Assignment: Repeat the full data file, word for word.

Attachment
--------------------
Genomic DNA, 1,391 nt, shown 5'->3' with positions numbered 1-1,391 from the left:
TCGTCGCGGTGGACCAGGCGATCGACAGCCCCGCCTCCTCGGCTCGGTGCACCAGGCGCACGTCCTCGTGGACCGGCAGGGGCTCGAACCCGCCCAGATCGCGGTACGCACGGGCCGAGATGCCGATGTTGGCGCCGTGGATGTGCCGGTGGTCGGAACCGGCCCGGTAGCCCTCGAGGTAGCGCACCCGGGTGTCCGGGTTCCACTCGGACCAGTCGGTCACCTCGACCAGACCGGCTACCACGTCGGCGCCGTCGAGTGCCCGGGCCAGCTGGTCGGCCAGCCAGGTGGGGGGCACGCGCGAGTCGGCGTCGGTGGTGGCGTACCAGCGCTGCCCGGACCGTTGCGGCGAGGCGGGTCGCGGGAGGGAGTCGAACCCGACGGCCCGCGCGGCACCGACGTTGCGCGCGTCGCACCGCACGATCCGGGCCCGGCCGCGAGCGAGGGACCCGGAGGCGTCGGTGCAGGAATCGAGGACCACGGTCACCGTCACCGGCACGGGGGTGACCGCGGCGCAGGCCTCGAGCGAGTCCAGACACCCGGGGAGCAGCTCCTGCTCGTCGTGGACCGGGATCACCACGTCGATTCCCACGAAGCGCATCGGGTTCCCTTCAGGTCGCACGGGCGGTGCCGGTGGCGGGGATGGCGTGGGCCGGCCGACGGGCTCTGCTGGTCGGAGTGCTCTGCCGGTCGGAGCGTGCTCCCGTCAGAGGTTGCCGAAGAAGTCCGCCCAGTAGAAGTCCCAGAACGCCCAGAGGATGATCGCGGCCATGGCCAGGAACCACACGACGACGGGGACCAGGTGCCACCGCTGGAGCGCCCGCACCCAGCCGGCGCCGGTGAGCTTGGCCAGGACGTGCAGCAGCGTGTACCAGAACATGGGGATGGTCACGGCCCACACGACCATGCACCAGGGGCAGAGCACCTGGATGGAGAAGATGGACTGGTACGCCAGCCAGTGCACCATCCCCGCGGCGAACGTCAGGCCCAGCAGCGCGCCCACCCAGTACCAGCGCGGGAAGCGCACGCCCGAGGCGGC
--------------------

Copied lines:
Genomic DNA, 1,391 nt, shown 5'->3' with positions numbered 1-1,391 from the left:
TCGTCGCGGTGGACCAGGCGATCGACAGCCCCGCCTCCTCGGCTCGGTGCACCAGGCGCACGTCCTCGTGGACCGGCAGGGGCTCGAACCCGCCCAGATCGCGGTACGCACGGGCCGAGATGCCGATGTTGGCGCCGTGGATGTGCCGGTGGTCGGAACCGGCCCGGTAGCCCTCGAGGTAGCGCACCCGGGTGTCCGGGTTCCACTCGGACCAGTCGGTCACCTCGACCAGACCGGCTACCACGTCGGCGCCGTCGAGTGCCCGGGCCAGCTGGTCGGCCAGCCAGGTGGGGGGCACGCGCGAGTCGGCGTCGGTGGTGGCGTACCAGCGCTGCCCGGACCGTTGCGGCGAGGCGGGTCGCGGGAGGGAGTCGAACCCGACGGCCCGCGCGGCACCGACGTTGCGCGCGTCGCACCGCACGATCCGGGCCCGGCCGCGAGCGAGGGACCCGGAGGCGTCGGTGCAGGAATCGAGGACCACGGTCACCGTCACCGGCACGGGGGTGACCGCGGCGCAGGCCTCGAGCGAGTCCAGACACCCGGGGAGCAGCTCCTGCTCGTCGTGGACCGGGATCACCACGTCGATTCCCACGAAGCGCATCGGGTTCCCTTCAGGTCGCACGGGCGGTGCCGGTGGCGGGGATGGCGTGGGCCGGCCGACGGGCTCTGCTGGTCGGAGTGCTCTGCCGGTCGGAGCGTGCTCCCGTCAGAGGTTGCCGAAGAAGTCCGCCCAGTAGAAGTCCCAGAACGCCCAGAGGATGATCGCGGCCATGGCCAGGAACCACACGACGACGGGGACCAGGTGCCACCGCTGGAGCGCCCGCACCCAGCCGGCGCCGGTGAGCTTGGCCAGGACGTGCAGCAGCGTGTACCAGAACATGGGGATGGTCACGGCCCACACGACCATGCACCAGGGGCAGAGCACCTGGATGGAGAAGATGGACTGGTACGCCAGCCAGTGCACCATCCCCGCGGCGAACGTCAGGCCCAGCAGCGCGCCCACCCAGTACCAGCGCGGGAAGCGCACGCCCGAGGCGGC